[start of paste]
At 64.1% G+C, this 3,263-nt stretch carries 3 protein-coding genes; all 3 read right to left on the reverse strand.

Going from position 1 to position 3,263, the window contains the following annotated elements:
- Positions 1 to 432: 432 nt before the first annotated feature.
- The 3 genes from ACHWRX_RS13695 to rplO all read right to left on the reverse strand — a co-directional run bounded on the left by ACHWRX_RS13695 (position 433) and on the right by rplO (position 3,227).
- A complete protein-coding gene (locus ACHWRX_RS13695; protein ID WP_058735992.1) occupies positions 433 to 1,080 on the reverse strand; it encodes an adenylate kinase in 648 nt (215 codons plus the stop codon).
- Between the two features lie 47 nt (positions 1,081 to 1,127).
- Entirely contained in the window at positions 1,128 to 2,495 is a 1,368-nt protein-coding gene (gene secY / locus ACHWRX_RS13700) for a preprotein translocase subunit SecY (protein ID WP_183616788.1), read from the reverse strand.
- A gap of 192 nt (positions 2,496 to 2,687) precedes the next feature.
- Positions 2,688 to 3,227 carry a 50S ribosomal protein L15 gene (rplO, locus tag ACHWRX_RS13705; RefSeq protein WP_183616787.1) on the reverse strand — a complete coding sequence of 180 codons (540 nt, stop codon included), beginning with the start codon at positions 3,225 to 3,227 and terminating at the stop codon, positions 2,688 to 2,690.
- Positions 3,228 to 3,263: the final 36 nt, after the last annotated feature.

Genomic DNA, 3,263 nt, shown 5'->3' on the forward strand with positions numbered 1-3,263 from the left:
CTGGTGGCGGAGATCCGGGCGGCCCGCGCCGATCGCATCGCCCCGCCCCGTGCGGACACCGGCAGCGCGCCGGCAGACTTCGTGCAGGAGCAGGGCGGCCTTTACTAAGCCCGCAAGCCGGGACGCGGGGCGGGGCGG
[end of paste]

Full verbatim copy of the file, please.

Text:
At 64.1% G+C, this 3,263-nt stretch carries 3 protein-coding genes; all 3 read right to left on the reverse strand.

Going from position 1 to position 3,263, the window contains the following annotated elements:
- Positions 1 to 432: 432 nt before the first annotated feature.
- The 3 genes from ACHWRX_RS13695 to rplO all read right to left on the reverse strand — a co-directional run bounded on the left by ACHWRX_RS13695 (position 433) and on the right by rplO (position 3,227).
- A complete protein-coding gene (locus ACHWRX_RS13695; protein ID WP_058735992.1) occupies positions 433 to 1,080 on the reverse strand; it encodes an adenylate kinase in 648 nt (215 codons plus the stop codon).
- Between the two features lie 47 nt (positions 1,081 to 1,127).
- Entirely contained in the window at positions 1,128 to 2,495 is a 1,368-nt protein-coding gene (gene secY / locus ACHWRX_RS13700) for a preprotein translocase subunit SecY (protein ID WP_183616788.1), read from the reverse strand.
- A gap of 192 nt (positions 2,496 to 2,687) precedes the next feature.
- Positions 2,688 to 3,227 carry a 50S ribosomal protein L15 gene (rplO, locus tag ACHWRX_RS13705; RefSeq protein WP_183616787.1) on the reverse strand — a complete coding sequence of 180 codons (540 nt, stop codon included), beginning with the start codon at positions 3,225 to 3,227 and terminating at the stop codon, positions 2,688 to 2,690.
- Positions 3,228 to 3,263: the final 36 nt, after the last annotated feature.

Genomic DNA, 3,263 nt, shown 5'->3' on the forward strand with positions numbered 1-3,263 from the left:
CTGGTGGCGGAGATCCGGGCGGCCCGCGCCGATCGCATCGCCCCGCCCCGTGCGGACACCGGCAGCGCGCCGGCAGACTTCGTGCAGGAGCAGGGCGGCCTTTACTAAGCCCGCAAGCCGGGACGCGGGGCGGGGCGG